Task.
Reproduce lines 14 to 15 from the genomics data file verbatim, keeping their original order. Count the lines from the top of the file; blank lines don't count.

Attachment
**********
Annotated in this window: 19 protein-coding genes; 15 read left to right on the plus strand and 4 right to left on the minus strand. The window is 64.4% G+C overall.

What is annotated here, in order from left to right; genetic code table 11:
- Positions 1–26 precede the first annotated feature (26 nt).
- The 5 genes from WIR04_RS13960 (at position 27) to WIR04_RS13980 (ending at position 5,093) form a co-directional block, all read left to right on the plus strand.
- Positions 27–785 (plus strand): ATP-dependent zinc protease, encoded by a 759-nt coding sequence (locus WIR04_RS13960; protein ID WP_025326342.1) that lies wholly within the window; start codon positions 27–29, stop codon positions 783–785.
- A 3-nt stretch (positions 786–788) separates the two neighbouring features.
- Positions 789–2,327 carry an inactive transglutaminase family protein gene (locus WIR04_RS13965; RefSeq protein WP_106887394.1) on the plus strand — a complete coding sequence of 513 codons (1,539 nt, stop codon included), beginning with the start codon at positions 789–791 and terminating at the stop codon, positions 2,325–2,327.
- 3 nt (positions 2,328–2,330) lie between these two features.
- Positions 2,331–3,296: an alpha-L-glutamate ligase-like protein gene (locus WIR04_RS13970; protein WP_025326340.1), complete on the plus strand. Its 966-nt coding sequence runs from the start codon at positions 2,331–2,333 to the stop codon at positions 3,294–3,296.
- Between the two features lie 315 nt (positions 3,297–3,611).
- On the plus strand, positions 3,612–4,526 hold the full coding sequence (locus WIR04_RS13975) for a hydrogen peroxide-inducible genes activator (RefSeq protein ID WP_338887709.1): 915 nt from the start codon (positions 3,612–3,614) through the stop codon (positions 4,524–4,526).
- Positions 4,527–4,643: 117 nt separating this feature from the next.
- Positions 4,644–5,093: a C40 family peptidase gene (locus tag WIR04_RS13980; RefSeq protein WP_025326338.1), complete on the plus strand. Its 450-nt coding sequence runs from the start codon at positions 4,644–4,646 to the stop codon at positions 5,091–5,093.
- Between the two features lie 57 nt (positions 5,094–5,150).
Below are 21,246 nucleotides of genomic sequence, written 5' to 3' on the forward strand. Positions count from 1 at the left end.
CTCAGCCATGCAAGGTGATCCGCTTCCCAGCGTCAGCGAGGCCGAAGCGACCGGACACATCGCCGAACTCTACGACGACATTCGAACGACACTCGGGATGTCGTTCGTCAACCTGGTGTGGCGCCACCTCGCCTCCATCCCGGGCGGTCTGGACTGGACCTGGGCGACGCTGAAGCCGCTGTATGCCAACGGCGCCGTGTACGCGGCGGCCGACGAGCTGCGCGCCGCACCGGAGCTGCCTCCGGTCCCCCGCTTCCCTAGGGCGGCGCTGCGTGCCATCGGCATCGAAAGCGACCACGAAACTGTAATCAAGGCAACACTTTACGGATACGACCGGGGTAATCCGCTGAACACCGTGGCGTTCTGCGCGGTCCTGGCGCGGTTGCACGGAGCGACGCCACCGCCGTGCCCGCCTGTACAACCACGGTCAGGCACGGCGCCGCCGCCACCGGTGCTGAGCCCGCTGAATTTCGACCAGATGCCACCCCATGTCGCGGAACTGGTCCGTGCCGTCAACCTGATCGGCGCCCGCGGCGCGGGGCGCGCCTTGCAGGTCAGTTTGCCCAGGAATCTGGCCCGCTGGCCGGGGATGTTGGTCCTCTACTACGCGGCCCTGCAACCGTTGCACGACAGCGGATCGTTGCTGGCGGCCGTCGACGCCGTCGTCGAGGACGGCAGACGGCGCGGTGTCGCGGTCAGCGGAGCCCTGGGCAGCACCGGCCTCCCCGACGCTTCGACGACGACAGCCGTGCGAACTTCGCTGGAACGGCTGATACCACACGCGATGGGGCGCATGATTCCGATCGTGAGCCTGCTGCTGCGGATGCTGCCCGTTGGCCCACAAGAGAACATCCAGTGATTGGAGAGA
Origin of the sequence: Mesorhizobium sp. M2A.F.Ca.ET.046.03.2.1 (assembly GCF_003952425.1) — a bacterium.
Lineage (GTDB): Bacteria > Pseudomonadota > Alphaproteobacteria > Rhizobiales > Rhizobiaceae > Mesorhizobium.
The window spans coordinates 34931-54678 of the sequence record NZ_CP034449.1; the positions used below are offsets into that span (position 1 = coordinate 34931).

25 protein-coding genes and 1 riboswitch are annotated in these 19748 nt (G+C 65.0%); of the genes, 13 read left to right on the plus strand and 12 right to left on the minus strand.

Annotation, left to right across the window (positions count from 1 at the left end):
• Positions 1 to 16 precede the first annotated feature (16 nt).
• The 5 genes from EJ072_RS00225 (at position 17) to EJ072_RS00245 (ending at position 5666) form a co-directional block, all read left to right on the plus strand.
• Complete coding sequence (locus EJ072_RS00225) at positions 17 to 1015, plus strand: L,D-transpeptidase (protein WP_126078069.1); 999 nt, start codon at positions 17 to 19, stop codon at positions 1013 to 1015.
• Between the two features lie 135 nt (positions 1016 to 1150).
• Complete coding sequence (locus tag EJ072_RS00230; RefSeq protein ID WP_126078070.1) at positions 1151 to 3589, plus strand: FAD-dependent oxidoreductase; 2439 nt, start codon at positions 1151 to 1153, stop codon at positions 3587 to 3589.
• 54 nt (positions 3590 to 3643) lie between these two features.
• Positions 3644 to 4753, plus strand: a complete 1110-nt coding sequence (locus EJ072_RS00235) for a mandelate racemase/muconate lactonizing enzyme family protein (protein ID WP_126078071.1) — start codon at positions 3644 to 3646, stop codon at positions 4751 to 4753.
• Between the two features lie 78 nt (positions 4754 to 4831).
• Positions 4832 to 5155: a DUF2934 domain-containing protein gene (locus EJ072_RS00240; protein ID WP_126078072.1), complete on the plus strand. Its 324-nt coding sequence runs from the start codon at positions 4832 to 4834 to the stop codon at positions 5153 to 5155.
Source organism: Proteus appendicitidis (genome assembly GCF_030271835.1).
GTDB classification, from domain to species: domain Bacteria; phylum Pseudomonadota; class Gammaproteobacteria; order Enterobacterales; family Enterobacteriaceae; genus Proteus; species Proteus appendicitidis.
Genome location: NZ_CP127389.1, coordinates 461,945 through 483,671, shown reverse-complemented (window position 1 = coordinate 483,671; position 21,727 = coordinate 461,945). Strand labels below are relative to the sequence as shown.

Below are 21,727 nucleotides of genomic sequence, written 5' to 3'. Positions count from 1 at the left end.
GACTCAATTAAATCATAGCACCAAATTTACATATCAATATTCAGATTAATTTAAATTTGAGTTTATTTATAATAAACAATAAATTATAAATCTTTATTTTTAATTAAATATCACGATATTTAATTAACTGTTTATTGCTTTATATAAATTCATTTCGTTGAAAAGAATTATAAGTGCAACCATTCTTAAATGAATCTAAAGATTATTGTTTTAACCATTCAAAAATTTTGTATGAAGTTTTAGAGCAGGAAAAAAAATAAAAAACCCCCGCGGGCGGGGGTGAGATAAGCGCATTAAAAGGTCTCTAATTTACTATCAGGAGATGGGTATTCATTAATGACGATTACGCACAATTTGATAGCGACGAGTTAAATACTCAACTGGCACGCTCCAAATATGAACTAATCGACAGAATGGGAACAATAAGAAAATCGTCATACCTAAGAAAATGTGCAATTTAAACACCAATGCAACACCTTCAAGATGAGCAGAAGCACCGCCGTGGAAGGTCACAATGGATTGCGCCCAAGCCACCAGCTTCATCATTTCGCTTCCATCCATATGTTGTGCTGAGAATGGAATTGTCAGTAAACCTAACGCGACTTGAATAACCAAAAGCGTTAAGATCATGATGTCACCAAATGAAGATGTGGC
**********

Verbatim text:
- Between the two features lie 57 nt (positions 5,094–5,150).
Below are 21,246 nucleotides of genomic sequence, written 5' to 3' on the forward strand. Positions count from 1 at the left end.